Story 2: Origin of Day and Night
In the beginning the people lived in darkness. They disliked the darkness and wanted light. They called a council to discuss how they could get light. Coyote was the first to speak, and he said: "We have had enough darkness; we must now have light. It is right that we should have both and not all darkness." There was a man at that time who was a prophet, and Coyote appointed the prophet to investigate and see how the people might obtain light. The prophet thought over the question and then announced:
"There are yellow, black, spotted, half-spotted, and white deer upon the earth. These deer are here for some purpose. If you kill the yellow deer, everything shall be yellow all the time. If you kill the white deer, everything shall be white all the time. If you kill the spotted one, everything shall be spotted and very bad. If you kill the black one, everything shall be black as it is now. But if you kill both the black and the white deer, then we shall have day and night. During the day everything will be white, and we can go about and hunt and visit, and during the night it will be dark so we can return to our homes and rest."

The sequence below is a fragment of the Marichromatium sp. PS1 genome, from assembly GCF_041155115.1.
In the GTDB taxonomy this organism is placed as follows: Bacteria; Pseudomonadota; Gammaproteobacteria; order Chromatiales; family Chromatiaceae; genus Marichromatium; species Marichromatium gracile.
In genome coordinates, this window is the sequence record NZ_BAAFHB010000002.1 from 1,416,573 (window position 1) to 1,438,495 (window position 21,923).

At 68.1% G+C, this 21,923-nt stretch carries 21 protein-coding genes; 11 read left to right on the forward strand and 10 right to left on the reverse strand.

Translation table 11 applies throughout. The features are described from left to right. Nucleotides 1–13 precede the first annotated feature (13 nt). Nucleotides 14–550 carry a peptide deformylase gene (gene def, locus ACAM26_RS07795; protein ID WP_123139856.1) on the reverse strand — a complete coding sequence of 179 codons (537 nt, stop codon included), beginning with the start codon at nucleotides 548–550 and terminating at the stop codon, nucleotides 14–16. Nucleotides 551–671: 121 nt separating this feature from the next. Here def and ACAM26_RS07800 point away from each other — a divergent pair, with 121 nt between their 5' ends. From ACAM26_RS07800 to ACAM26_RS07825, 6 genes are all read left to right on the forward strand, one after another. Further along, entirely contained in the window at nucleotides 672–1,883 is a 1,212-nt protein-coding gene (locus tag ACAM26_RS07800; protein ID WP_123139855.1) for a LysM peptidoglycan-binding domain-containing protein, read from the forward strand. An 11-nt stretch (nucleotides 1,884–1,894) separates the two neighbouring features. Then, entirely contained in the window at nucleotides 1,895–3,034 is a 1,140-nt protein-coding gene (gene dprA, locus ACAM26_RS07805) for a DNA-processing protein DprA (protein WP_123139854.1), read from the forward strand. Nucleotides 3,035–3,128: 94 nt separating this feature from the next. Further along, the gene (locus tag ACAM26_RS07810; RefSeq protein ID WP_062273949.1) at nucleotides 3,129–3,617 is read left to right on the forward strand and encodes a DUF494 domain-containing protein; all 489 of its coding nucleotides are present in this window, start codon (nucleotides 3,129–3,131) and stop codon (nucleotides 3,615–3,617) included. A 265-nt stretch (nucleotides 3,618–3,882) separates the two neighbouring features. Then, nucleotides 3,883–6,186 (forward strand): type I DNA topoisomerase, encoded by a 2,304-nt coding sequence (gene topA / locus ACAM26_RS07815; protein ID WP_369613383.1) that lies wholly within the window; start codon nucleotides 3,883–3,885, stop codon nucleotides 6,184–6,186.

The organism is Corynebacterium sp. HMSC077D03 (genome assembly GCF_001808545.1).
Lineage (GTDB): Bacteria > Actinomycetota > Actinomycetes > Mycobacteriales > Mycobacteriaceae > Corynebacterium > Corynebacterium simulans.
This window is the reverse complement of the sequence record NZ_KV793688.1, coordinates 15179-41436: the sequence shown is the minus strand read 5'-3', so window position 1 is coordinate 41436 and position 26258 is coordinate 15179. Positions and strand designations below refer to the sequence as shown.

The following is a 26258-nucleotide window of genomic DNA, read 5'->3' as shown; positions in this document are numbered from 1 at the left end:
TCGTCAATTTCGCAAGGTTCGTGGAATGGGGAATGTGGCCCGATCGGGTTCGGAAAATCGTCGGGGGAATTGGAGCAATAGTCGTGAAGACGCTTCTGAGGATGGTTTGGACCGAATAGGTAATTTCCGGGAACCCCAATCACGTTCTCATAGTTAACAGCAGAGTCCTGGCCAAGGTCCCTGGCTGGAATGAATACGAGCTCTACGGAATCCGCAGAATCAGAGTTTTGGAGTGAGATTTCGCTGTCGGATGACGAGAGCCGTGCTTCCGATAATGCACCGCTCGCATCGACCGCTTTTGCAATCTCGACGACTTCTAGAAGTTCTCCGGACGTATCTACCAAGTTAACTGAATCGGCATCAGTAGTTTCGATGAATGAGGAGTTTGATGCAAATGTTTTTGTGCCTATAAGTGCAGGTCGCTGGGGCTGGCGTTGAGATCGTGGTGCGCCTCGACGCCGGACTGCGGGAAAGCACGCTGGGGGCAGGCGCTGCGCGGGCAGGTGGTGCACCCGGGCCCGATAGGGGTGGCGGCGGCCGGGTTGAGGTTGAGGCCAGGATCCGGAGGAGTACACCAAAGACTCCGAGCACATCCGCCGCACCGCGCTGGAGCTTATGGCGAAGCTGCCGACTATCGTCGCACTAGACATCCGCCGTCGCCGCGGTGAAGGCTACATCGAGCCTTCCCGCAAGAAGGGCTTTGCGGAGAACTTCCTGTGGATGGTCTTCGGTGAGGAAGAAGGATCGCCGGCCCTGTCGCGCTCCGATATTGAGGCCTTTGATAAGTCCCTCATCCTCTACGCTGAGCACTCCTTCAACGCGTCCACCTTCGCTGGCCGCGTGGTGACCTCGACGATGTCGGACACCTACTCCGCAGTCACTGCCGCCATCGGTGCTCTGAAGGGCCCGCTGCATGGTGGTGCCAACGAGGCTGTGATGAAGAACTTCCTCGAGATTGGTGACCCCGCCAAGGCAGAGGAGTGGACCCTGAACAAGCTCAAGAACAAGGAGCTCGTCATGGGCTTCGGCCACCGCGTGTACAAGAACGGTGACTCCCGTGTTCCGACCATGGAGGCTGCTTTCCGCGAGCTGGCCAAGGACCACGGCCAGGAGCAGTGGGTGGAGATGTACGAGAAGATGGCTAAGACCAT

The people accepted the prophet's words and started out and hunted until they killed the black and white deer. From that time we have had day and night.
The next story provides a brief account of the separation of animals from the human community. Animals are prominent members of the Caddo world, and this story explains the origins of a form of kinship that exists between people and animals. Caddos also believe that animals have supernatural powers and that these powers can affect peoples' lives. The story also introduces a belief in the recurrence of life, an important element of many Caddo stories.